The prospect of the first hike in U.S. rates in almost a decade had
kept emerging markets on edge in the weeks before the decision, amid
fears investors would redirect capital to higher-yielding U.S. debt
in a fresh blow to their shaky economies.
However, an initial rally smoothed the brows of Asian central
bankers, who were the first to respond to the hike as U.S.
policymakers sought to end an era of ultra-low rates that followed
the global financial crisis.
"The Fed's action brings an end to the lift-off uncertainty," said
Amando Tetangco, the governor of the Philippine central bank, which
left interest rates on hold at a monetary policy meeting on
Taiwan's central bank unexpectedly cut its policy rate by 12.5 basis
points, suggesting that worries about the region's sluggish growth,
not capital flight, are at the front of policymakers' minds.
The relief among policymakers, and investors, comes as the global
economy navigates some rough terrain, with many export-reliant
economies hit by cooling growth in China and deflationary pressures
rising amid a collapse in commodities.
Add to that mix pedestrian growth in Japan and the euro zone, and it
isn't hard to see why many investors were nervous about the
prospects of rising borrowing costs in the United States.
Indeed, the more composed initial markets reaction was aided by the
fact the Fed had clearly flagged the move in advance, and also said
the pace of tightening would be gradual - an important signal for
many asset markets adjusting to less stimulus after years of flush
Indonesia was at the center of the "taper tantrum" in mid-2013, when
the Fed talked about cutting its bond purchases, and this year its
rupiah currency has been one of the region's worst performers.
But the rupiah rallied on Thursday, and other regional currencies
rose initially before pulling back, with Indonesia's President Joko
Widodo welcoming the Fed's decision "because there is certainty."
Bank Indonesia kept interest rates unchanged on Thursday, as
expected, but said it saw more room to lower them next year,
although it would monitor market reaction to the Fed hike.
"The effect is positive for us - the stock index rose, the rupiah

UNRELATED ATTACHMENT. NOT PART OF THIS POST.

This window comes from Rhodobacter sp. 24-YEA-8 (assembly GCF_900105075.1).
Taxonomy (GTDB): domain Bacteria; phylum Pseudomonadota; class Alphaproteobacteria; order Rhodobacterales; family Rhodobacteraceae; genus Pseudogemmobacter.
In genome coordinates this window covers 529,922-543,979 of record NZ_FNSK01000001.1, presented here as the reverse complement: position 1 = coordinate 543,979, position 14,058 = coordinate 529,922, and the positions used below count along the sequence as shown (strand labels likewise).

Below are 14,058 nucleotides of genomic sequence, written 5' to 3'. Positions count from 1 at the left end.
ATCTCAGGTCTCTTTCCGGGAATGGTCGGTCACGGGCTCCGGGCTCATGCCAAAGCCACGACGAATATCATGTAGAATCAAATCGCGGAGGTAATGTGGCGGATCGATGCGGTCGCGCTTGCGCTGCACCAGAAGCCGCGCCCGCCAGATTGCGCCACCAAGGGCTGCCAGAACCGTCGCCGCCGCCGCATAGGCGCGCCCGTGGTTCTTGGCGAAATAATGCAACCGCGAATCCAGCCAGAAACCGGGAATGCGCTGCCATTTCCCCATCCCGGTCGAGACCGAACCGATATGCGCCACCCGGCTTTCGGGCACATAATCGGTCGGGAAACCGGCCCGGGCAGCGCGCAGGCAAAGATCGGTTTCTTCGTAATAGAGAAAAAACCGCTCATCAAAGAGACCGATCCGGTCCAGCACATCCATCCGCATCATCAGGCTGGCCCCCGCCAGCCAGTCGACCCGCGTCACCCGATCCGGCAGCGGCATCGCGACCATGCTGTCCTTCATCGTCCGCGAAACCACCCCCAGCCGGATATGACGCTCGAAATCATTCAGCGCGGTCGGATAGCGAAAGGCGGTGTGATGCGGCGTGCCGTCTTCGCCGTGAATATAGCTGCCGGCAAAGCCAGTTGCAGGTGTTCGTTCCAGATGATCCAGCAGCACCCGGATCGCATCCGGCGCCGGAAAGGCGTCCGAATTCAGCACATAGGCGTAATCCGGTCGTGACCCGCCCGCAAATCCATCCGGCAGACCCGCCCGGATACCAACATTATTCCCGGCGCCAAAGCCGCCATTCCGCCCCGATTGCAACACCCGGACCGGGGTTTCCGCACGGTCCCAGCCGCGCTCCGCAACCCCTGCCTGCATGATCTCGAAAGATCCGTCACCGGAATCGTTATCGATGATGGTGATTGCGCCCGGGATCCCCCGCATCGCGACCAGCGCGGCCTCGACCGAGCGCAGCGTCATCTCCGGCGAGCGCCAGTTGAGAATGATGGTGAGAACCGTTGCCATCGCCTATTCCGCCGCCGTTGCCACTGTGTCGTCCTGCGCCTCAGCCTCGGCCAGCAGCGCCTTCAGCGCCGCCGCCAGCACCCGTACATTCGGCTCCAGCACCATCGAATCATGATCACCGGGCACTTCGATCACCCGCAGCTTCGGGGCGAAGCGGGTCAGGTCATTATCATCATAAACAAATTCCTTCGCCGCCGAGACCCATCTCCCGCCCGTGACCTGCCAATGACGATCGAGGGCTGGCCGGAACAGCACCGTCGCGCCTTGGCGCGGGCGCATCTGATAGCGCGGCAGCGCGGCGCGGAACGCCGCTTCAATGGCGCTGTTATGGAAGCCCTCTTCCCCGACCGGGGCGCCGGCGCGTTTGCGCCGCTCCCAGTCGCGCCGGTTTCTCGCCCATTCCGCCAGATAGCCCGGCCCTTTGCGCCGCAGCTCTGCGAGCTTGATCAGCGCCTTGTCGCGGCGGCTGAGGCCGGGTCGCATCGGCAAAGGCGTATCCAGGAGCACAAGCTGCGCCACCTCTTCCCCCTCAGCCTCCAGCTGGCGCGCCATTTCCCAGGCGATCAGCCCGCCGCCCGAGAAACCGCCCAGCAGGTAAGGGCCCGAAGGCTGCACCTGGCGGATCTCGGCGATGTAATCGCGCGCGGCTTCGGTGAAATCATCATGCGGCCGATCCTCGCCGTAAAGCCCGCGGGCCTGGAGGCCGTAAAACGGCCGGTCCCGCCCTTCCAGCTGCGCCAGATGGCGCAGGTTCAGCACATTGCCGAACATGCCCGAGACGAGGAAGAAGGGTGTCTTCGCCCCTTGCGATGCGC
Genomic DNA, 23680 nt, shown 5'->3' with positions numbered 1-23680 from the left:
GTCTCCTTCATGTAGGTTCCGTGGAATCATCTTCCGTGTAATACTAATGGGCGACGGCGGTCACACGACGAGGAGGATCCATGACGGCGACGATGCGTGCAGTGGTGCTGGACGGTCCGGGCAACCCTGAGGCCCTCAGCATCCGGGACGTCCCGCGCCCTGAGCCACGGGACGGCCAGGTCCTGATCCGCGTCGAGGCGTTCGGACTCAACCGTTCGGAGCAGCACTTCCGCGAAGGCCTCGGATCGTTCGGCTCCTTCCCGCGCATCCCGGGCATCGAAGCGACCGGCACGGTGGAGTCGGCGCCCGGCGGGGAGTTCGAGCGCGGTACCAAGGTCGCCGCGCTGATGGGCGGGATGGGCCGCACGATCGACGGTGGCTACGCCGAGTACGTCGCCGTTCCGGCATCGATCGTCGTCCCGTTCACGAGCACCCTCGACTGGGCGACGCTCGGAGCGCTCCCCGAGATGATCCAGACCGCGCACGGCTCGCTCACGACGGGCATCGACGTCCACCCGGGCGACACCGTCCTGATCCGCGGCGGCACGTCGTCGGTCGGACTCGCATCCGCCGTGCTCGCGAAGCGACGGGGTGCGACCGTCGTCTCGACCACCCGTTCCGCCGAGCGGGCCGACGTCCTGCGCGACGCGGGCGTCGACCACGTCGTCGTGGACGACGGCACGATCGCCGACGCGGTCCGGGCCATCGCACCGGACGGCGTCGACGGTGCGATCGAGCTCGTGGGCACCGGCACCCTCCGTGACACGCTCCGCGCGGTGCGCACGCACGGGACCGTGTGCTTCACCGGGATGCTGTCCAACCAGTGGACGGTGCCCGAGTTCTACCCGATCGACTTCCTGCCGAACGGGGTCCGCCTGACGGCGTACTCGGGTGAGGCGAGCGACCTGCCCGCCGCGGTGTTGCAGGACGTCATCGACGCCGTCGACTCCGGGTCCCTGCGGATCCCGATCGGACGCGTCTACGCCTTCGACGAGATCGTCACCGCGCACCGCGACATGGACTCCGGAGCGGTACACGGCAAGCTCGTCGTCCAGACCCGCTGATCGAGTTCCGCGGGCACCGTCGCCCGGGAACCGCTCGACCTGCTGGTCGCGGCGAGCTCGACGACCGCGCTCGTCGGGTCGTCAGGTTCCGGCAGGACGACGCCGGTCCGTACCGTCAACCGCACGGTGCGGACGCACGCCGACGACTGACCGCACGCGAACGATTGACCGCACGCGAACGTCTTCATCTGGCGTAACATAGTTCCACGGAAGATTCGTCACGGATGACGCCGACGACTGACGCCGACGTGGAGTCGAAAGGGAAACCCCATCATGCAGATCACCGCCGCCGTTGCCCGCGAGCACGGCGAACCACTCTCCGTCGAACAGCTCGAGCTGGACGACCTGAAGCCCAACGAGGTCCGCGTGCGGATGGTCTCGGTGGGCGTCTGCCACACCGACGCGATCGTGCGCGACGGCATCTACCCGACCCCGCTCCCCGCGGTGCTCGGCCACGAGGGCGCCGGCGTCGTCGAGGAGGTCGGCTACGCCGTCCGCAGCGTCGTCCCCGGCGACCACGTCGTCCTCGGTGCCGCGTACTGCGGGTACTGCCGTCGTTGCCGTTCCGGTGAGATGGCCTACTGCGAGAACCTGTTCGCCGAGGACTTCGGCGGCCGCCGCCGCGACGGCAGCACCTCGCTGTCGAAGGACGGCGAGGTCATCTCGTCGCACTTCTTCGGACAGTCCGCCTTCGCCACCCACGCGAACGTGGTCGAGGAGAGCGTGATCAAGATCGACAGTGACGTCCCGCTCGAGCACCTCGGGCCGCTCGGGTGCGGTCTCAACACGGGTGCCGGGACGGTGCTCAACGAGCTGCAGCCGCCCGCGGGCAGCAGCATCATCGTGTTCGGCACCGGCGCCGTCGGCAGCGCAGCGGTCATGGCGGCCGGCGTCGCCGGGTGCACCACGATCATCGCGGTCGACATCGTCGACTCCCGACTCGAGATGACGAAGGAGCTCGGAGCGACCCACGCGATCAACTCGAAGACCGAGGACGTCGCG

strengthened, the financial market reacted positively," Widodo told
MORE EASING IN ASIA
Others, however, cautioned that higher interest rates would pose
problems for economies that were too reliant on debt-fueled growth.
"The Fed's hike will stiffen the headwinds for growth in Asia," said
Fred Neumann, HSBC's chief Asia economist.
"Rising funding costs, especially in highly indebted economies, will
slow the leverage cycle on which regional demand has increasingly
come to depend," he said.
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And despite the Fed hike, policy in much of Asia is set to loosen
further in a reflection of the fitful growth in the region.
Barclays economist Wai Ho Leong expects monetary easing in the first
half of next year to be led by India, China and probably also
Indonesia and South Korea.
"No one is turning hawkish after the Fed has hiked," he said.
"Most central banks are dovish. This is to counter the effects of
the trade recession, which hits Asia disproportionately harder than
any other region in the world."
NOTES OF RELIEF
Hong Kong's top central banker, who was obliged to immediately match
the Fed's hike under the Chinese-run city's peg to the U.S. dollar,
said he expected only a modest outflow of capital as a result of the
China's central bank also added to the reassuring mood, penciling in
economic growth of 6.8 percent for next year in a working paper
released on Wednesday, down only slightly from an expected 6.9
percent this year.
Data showing drops in exports from Japan and Singapore, including
big falls in shipments to China, sounded some of the few sour notes
on Thursday, but Tokyo too voiced relief that emerging markets were
taking the U.S. rate hike in their stride.
Indian policymakers, including Reserve Bank of India Governor
Raghuram Rajan, have been touting the South Asian nation as being
more insulated to Fed-related volatility than other emerging
markets, due to its better economic fundamentals.
"I think we are relatively well cushioned," Chief Economic Adviser
Arvind Subramanian said.
(Additional reporting by Nathaniel Taplin in Shanghai, Xiaoyi Shao
in Beijing, Leika Kihara in Tokyo, Karen Lema in Manila, and Rajesh
Kumar Singh and Suvashree Dey Choudhury in New Delhi. Writing by
Mark Bendeich and Nicholas Owen; Editing by Shri Navaratnam and
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